10 Simple Steps to Making and Keeping Friends and Tech-Savvy Millennials Learn to Socialize in Real Life

Welcome to edition #12 of our news series, where we share with you the latest resources we’ve found on social skills, making friends, and more. In this edition, we’ll learn about 10 simple steps to make and keep friends, and explore how etiquette classes are helping tech-savvy Millennials socialize in the real world. Don’t forget to subscribe to the newsletter so you don’t miss any future editions!

10 Simple Steps to Making and Keeping Friends

making friends

Making friends as adults isn’t easy. With so many obligations bogging us down, such as working full time, family time, errands and chores, we can feel overwhelmed when it comes to the idea of socializing. But it doesn’t have to be that way. There are some simple steps you can take to increase the odds of both making and keeping friends, no matter what stage of life you’re in.

This article on reliawire.com offers some simple, yet powerful, ways to improve your social life. One interesting concept is assuming familiarity. When you talk to a stranger like an old friend you’ve known for years, it dramatically speeds up the friendship process. Try it! Other things you can do are to simply smile, make your current friends feel like a priority in your life, share meaningful conversations and experiences, and know when it’s time to walk away from friendships that are no longer working so you can make room in your life for a new and exciting social circle.

That’s a helpful list, and a nice reminder. But if you need the real deal on what it takes to getting strangers to become your friends, I invite you to learn everything we share with you on this site, the newsletter, and in the book, Get The Friends You Want. Some friendship skills are just necessary, and if you learn them, you could really transform your life.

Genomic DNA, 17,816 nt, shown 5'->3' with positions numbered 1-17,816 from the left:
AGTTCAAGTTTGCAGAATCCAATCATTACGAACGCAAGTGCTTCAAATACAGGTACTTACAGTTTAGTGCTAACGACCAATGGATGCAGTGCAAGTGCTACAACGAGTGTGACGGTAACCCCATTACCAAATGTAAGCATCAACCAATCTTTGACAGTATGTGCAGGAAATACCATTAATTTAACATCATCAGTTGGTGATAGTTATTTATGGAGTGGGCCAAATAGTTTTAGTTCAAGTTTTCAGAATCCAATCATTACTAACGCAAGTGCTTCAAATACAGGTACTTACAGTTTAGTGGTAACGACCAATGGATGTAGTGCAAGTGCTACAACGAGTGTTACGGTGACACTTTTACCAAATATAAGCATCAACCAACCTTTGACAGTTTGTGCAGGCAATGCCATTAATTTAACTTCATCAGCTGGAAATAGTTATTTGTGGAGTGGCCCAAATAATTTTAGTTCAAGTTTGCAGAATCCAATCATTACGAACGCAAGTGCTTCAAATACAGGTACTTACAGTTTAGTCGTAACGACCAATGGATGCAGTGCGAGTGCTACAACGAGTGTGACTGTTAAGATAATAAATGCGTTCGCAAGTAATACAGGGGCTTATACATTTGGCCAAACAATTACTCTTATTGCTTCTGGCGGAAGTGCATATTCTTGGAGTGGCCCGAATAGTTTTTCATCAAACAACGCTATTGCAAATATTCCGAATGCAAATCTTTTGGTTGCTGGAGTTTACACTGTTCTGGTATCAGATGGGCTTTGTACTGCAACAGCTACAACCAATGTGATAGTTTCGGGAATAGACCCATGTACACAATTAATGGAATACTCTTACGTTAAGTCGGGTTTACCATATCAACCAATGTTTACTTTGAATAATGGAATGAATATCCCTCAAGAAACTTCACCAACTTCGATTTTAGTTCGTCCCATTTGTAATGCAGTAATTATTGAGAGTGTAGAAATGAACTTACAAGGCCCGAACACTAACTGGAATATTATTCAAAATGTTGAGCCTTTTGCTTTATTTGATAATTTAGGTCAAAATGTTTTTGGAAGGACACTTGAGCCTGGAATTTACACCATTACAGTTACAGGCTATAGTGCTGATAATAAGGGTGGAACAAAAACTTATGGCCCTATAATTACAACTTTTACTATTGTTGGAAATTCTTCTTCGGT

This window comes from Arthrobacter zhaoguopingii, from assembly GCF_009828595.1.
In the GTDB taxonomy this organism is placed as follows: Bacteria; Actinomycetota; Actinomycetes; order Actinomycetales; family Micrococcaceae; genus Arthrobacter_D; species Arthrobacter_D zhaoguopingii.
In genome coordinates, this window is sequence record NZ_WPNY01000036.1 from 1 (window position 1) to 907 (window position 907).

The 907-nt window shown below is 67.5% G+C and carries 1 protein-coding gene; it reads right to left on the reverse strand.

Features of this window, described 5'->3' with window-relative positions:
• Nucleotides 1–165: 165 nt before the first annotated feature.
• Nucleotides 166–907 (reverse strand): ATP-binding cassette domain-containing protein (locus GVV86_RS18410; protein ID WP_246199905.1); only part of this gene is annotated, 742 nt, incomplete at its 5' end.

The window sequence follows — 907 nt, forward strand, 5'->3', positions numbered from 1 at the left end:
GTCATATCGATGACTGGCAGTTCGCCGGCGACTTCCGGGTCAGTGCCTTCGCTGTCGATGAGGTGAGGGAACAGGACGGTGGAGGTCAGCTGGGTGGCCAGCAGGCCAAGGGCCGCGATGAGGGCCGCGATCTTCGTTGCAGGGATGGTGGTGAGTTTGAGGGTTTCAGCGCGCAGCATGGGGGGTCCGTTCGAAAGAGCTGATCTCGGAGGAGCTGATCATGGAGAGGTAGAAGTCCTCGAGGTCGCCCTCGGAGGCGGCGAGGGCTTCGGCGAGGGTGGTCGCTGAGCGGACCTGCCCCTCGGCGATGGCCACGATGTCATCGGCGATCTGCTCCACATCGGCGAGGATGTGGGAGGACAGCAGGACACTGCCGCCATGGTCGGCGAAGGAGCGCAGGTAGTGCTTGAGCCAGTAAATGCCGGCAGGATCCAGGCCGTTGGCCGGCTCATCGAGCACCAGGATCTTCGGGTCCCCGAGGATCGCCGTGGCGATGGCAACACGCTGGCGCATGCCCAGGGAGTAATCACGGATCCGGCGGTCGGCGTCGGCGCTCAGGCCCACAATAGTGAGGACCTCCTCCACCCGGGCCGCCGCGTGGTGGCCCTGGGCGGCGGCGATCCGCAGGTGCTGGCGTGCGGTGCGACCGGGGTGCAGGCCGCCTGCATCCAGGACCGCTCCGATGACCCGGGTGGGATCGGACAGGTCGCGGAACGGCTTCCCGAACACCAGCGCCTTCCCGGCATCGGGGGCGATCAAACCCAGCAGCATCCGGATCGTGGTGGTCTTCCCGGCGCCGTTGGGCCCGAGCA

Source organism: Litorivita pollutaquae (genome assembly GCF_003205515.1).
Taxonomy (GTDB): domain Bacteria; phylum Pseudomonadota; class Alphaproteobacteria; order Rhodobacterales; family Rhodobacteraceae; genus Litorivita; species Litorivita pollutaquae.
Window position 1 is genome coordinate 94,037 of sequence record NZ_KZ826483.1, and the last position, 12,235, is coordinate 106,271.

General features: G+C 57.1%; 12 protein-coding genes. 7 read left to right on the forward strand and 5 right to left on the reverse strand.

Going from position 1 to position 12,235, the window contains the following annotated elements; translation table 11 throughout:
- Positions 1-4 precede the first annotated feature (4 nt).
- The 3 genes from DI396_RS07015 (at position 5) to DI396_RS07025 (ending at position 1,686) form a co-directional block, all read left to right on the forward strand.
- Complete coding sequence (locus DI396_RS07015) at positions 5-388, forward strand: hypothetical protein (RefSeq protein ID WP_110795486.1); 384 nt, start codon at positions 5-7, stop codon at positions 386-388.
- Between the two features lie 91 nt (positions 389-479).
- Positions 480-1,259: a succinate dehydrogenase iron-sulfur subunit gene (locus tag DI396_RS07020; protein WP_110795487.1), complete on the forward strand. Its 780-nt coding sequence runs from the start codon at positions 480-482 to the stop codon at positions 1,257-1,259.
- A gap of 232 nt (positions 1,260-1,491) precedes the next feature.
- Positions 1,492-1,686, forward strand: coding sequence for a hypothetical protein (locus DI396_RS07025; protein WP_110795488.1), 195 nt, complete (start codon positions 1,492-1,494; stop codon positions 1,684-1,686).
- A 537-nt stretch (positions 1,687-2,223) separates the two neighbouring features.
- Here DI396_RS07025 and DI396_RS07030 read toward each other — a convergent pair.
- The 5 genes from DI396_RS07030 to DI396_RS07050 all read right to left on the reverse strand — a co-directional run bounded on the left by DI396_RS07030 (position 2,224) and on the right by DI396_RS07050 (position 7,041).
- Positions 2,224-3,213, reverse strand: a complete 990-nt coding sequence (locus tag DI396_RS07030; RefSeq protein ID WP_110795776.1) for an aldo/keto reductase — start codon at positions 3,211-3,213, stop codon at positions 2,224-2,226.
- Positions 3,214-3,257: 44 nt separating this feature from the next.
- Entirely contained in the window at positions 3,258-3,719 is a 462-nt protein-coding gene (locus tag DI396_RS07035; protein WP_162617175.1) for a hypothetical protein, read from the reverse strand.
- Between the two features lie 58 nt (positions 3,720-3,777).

The thing is, I wrote GTFYW, with the busy person you probably are, in mind. I didn’t write it for people who wanted to “attempt” to make friends; I didn’t write it for people who had hundreds of hours to invest in improving their social life. I wrote it for people like me, who look to get the most results (friends, fun, understanding, community, adventures with friends, etc.) for the least amount of unnecessary effort.

Tech-Savvy Millennials Still Need Help Socializing “IRL”

Millennials are social media and tech-savvy… but how are they at real “face time?” Not so great! Overall, the millennial generation is lacking in social skills because they’re so used to computers and communicating via text and apps. Real-life interactions are becoming a foreign concept.

How can they learn some social skills “IRL” (in real life)? This article on CBSLocal.com introduces millennials to etiquette classes, where they learn everything from body language and eye contact to how to properly use cutlery and hold a wine glass on a date. But it’s not just about dating! Putting away your phones and getting back to real face time will improve all of your relationships, including those with friends. Myka Meier is the founder of Beaumont Etiquette, a company helping millennials polish their manners. In a more modern, gender-neutral manner, she helps bring back the etiquette of normal human interaction, one class at a time.

More and more people are realizing that they need to upgrade their social skills. The new tech-habits are not helping us get better at making friends.

But do you need “Etiquette training”? Maybe so, but probably not. You can easily pick up the basics of etiquette on youtube if you wanted to.

If you can’t start conversations, keep them going, make the other person interested in talking more, and getting to know you; then those are the critical social skills you need to focus on.

What you do need is real social skills, and etiquette is very far from being enough. If you can’t start conversations, keep them going, make the other person interested in talking more, and getting to know you; then those are the critical social skills you need to focus on. They’re not optional.

Other skills, like building friendship, making plans, meeting people, joining and forming groups of friends, are also critical social skills. And that’s why I focus on sharing those with you, and not waste time on the stuff you can easily live without. If you want to learn more on how you can learn all those skills and get your social life to the next level, I invite you to go read my book if you haven’t already.

Best of luck,

– Paul Sanders

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